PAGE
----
Reprinted with the kind permission of Life Extension.
December 1 2017. Findings from a meta-analysis reported on November 30, 2017 in Schizophrenia Bulletin reveal significantly lower levels of folate and vitamin D among individuals experiencing their first psychotic episode in comparison with control subjects.
Joseph Firth of NICM Health Research Institute at Western Sydney University in Australia and his colleagues analyzed 28 studies that examined blood levels of 6 vitamins and 10 minerals in 1,221 subjects who presented with first episode psychosis and 1,391 control subjects. They found significantly lower levels of the B vitamin folate and vitamin D in those with first episode psychosis compared to the controls. Rising levels of both vitamins were associated with decreases in symptoms. There was also limited evidence for an association between first episode psychosis and reductions in vitamin C.
“Although just one of many factors, it is important to recognize that nutritional deficiencies could certainly be contributing to the poor physical and mental health outcomes often observed in young people with psychosis,” Dr Firth observed. “Our research has found vitamin D and folate deficiencies, previously observed in long-term schizophrenia, exist right from illness onset, and are associated with worse symptoms among young people with psychosis. Since both of these nutrients are vital for physical and psychological wellbeing, this finding emphasizes the importance of promoting a healthy diet for young people with psychosis, and potentially suggests adding targeted nutritional supplementation to standard treatment could improve recovery – although this theory has yet to be tested.”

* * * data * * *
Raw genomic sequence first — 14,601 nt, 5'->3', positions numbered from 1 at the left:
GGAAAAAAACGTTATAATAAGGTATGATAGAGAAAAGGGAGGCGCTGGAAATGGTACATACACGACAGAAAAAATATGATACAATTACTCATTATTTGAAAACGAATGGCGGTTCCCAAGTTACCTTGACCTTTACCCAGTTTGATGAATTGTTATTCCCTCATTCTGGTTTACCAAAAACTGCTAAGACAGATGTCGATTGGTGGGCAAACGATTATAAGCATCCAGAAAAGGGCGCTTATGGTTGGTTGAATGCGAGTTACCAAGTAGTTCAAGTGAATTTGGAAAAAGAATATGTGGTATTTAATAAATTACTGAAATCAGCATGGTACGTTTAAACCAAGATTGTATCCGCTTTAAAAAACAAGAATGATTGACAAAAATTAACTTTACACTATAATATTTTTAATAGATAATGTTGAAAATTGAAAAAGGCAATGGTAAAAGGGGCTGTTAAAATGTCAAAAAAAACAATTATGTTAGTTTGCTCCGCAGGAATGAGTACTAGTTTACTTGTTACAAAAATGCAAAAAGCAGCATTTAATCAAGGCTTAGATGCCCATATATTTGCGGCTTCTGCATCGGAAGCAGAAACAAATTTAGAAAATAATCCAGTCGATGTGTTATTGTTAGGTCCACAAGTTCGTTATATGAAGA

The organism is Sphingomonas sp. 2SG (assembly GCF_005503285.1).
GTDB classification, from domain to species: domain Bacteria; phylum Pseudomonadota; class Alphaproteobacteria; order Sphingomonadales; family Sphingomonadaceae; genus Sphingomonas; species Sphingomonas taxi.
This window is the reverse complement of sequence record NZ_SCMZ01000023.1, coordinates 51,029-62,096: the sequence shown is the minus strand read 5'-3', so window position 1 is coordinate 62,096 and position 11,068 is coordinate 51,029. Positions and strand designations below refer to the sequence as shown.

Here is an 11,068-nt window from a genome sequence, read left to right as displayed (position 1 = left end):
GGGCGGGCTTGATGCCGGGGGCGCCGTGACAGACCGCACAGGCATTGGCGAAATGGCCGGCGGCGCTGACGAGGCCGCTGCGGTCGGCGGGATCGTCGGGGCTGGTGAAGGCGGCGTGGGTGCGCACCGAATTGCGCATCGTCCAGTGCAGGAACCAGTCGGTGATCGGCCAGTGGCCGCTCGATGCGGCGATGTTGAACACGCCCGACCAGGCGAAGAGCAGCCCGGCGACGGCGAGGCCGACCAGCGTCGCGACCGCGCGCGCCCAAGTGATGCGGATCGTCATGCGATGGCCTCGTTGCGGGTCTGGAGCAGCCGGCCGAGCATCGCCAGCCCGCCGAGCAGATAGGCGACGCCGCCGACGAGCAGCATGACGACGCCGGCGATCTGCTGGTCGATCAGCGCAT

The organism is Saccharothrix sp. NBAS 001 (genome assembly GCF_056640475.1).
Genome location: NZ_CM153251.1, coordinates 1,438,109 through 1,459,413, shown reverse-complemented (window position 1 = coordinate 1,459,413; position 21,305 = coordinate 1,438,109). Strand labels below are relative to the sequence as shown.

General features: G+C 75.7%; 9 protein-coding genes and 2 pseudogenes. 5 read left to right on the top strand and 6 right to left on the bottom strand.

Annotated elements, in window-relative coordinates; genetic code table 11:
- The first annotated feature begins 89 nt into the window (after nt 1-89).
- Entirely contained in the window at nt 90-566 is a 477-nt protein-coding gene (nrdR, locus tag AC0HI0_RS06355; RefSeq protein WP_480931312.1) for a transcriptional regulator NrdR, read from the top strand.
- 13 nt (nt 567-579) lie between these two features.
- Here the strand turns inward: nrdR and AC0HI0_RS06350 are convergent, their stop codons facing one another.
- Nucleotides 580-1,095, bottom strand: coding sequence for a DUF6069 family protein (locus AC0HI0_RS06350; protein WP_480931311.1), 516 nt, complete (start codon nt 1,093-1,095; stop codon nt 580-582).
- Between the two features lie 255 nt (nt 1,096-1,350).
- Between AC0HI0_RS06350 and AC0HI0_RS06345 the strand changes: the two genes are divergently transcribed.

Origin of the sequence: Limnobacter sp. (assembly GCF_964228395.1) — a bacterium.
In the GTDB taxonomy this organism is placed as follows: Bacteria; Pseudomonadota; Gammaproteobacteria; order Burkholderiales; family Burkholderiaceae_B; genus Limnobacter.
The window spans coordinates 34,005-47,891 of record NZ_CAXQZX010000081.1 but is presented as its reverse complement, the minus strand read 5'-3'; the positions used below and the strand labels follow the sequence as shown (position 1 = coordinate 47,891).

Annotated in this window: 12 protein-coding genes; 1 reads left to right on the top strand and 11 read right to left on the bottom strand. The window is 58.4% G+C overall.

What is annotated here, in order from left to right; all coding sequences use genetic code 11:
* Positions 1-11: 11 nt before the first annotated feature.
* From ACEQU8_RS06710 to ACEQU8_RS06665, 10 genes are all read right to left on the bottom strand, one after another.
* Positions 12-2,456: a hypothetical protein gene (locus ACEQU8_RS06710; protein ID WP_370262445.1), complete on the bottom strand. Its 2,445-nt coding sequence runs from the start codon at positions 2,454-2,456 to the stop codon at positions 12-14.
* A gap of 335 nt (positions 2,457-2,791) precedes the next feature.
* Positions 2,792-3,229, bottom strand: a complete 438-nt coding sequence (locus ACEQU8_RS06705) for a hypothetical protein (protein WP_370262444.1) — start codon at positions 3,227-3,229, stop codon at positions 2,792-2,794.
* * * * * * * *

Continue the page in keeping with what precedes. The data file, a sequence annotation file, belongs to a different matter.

“While the results of our data analysis reveal that nutrient deficiencies are endemic in people suffering from first-episode psychosis, further work is needed to determine whether this is a by-product of the disorder, an effect from psychiatric medications, or whether lifestyle factors are to blame,” senior author Jerome Sarris added.